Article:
A more obvious but less serious problem is the conference’s complicated governing structure. An executive board made up of representatives of at least six EU institutions will decide how the conference will operate and oversee its work with the help of a common secretariat. The conference plenary, consisting of representatives of parliaments, citizens and the EU institutions, will meet every six months to discuss the ideas put forward by citizens. The leaders of the Commission, the European Council and the European Parliament will jointly preside over the conference. If that sounds like too many cooks, that’s because it is. But this need not be an issue. The problem is not how many presidents the conference has, or even who gets to lead it. The problem is whether or not the governing structure, however abstruse it may be, will be able to spot the most important issues for citizens, and crucially, do something about them. Previous soul-searching attempts, like former Commission President Jean Claude Juncker’s white paper on the future of Europe, failed because, ultimately, nobody was responsible for addressing the problems identified. 

To be successful, or at least, credible, the conference should consider all the available means to act on citizens’  concerns, including, possibly, treaty change. Most EU governments do not want to risk changing the treaties, which would require unanimity and referendums in several countries. That is a legitimate concern, as EU leaders fret about mounting euroscepticism – and reopening the treaties may cause serious political crises in countries with EU-hostile governments. But leaders should not shy away from treaty change. The COVID-19 pandemic has shaken the continent in previously unthinkable ways. For the first time, the EU negotiated a deal with vaccine makers on behalf of its member-states. To weather the economic crisis, the Union temporarily suspended its fiscal rules and agreed on a recovery fund that includes the issuing of EU debt. The pandemic has also exposed a darker side: the crisis led to more border checks and temporary restrictions to the free movement of people in the EU; and COVID-19 laid bare the EU’s dependency on other parts of the world for the procurement of health equipment and medicines, at a time of increased international tensions.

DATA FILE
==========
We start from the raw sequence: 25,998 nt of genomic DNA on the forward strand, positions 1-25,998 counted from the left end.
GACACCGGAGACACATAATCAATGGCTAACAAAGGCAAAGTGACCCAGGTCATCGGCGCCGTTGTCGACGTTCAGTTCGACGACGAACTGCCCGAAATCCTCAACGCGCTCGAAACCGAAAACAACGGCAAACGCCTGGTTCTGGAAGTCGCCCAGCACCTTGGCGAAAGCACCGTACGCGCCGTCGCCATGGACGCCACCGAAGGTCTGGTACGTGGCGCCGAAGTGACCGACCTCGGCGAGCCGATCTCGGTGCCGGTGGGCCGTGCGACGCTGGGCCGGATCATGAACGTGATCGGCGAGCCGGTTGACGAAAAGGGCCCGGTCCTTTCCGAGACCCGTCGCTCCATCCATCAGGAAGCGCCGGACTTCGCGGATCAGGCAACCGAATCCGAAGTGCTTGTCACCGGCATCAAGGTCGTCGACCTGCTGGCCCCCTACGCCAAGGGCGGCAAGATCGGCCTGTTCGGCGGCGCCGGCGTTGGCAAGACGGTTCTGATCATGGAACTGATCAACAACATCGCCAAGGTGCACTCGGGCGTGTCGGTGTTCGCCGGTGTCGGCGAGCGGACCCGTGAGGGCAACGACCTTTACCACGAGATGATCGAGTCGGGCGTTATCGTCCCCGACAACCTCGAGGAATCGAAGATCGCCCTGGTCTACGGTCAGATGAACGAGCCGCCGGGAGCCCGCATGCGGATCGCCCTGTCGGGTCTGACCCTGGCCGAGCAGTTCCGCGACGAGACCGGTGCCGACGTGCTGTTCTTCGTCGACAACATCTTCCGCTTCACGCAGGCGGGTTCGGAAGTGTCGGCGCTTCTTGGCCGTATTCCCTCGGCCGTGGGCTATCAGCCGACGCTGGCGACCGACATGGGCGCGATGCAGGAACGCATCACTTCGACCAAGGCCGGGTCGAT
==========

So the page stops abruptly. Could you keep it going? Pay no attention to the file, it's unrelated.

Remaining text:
While restrictions on travel will ease as the pandemic recedes, the wider debate on the role of the EU in times of crisis will not. The Commission is considering setting up a Health Union, to deal with public health emergencies better, for example, by jointly developing vaccines. Such a union would take health competences away from member-states, which would, in turn, require treaty change. If the recovery fund works, EU governments may be willing to make it permanent and to overhaul the Union’s debt and deficit targets. This too, will require rewriting the treaties. 

Beyond the pandemic, the EU may want to rethink other issues that matter to citizens. According to EU polls, a large majority of Europeans want the EU to have a common foreign and security policy. But the EU often finds itself paralysed because one country can veto common action. Changing this would require a unanimous decision of the European Council. Similarly, the conference could help with another complex matter: how to run the 2024 European elections. While voter turnout in 2019 was the highest since 1994, the result satisfied no one – EU leaders ignored the Parliament’s lead candidate system (whereby the candidate of the party with the most seats should become Commission president) but ended up with Ursula von der Leyen – no one’s first choice. 

Changing the treaties – or even tweaking some rules – will not be easy. But if doing so would make the EU more effective, then EU leaders should not waver. After months of a trying health and economic crisis, EU citizens could be forgiven for wondering what the value of the EU is. The conference should help to answer that question. 

Camino Mortera-Martinez is a senior research fellow at the Centre for European Reform.